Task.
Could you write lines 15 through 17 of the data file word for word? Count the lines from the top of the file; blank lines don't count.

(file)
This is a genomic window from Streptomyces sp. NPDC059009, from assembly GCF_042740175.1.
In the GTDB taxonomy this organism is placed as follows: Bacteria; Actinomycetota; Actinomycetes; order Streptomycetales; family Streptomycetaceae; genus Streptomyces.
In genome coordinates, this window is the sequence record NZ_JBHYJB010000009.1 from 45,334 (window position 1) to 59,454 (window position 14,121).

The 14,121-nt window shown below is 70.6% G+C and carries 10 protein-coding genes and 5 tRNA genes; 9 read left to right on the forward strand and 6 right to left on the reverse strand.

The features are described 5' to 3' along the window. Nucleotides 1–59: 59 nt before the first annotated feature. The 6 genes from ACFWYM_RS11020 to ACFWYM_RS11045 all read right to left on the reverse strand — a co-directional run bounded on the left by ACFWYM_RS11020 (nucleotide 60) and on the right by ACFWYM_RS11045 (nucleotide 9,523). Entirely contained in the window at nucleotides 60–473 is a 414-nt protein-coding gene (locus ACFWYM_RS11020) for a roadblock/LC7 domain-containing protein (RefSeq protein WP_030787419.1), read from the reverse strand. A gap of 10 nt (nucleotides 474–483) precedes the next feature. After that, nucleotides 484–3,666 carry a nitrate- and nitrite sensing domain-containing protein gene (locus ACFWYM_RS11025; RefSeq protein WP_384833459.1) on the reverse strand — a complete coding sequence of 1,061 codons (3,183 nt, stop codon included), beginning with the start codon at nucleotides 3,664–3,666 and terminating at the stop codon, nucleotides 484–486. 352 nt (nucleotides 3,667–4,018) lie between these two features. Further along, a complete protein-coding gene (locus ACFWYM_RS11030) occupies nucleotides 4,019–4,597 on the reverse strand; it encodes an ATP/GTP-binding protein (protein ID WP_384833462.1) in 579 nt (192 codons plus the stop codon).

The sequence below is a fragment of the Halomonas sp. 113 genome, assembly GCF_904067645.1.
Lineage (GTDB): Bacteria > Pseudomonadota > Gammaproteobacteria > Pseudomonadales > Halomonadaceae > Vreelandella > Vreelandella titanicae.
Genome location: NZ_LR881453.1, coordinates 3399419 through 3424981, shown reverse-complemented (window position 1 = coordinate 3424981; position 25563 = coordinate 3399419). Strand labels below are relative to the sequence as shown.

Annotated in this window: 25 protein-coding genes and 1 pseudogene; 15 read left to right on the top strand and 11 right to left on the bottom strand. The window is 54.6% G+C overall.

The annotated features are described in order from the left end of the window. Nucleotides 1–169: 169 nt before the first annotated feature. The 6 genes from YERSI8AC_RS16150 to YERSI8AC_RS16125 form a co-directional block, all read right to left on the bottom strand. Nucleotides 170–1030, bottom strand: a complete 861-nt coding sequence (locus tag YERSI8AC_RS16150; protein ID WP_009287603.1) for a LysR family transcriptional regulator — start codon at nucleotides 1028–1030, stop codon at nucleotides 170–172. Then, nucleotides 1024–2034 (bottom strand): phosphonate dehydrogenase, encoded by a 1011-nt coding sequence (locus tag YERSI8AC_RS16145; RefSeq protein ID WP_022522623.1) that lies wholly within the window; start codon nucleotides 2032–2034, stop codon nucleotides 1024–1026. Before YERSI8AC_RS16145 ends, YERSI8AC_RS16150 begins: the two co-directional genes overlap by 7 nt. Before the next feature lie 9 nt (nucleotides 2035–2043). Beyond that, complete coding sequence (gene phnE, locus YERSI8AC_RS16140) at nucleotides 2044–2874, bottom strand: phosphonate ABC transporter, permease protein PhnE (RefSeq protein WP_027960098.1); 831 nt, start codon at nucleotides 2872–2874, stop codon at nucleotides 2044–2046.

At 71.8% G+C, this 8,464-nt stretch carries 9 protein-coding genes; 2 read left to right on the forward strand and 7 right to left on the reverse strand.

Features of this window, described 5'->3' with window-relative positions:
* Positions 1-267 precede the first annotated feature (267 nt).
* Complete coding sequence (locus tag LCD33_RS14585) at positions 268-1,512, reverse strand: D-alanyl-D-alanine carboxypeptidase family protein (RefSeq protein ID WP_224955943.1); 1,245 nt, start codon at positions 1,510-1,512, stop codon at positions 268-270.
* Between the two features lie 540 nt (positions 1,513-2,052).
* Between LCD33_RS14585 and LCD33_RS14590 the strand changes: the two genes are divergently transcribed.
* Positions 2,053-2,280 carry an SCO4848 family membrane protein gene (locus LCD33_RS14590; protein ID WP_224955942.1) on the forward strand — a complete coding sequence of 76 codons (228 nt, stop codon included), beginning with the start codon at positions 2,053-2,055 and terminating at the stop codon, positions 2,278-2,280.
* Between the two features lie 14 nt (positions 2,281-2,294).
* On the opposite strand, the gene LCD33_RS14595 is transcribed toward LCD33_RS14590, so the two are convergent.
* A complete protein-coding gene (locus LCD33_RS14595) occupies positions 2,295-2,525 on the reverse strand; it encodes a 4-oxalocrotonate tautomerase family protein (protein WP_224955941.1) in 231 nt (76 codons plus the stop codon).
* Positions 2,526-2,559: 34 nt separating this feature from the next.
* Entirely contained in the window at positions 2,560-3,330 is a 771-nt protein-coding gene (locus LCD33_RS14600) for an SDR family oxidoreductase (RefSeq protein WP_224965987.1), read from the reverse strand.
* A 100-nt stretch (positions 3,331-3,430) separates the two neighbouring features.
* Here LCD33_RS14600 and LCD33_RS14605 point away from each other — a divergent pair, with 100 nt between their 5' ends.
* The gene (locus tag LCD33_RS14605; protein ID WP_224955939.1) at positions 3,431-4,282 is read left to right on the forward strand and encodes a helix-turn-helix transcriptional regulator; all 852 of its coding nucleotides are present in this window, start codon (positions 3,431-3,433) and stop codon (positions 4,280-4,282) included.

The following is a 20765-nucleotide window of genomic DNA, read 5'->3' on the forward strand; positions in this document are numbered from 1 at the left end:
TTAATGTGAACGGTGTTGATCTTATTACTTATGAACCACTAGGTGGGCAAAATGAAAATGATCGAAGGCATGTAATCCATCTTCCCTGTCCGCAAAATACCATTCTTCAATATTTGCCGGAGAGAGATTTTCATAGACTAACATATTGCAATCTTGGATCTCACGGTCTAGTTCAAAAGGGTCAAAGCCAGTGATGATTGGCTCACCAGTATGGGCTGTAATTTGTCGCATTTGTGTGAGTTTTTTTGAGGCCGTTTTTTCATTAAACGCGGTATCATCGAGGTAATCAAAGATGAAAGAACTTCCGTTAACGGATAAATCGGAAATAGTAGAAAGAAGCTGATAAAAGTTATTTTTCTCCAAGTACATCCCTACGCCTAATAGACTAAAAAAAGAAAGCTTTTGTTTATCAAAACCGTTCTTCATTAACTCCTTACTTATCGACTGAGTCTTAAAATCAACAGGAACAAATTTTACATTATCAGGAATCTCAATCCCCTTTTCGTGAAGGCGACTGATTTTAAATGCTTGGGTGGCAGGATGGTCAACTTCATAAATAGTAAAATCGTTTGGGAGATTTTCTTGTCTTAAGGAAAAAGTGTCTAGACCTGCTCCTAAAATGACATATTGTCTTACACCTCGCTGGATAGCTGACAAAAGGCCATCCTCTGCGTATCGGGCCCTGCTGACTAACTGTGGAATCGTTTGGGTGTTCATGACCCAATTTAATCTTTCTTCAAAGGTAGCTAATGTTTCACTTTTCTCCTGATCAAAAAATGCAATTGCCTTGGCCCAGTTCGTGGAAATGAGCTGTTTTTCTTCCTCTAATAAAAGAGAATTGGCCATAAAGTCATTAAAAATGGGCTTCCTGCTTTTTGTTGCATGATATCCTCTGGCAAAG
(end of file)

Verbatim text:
* Between the two features lie 540 nt (positions 1,513-2,052).
* Between LCD33_RS14585 and LCD33_RS14590 the strand changes: the two genes are divergently transcribed.
* Positions 2,053-2,280 carry an SCO4848 family membrane protein gene (locus LCD33_RS14590; protein ID WP_224955942.1) on the forward strand — a complete coding sequence of 76 codons (228 nt, stop codon included), beginning with the start codon at positions 2,053-2,055 and terminating at the stop codon, positions 2,278-2,280.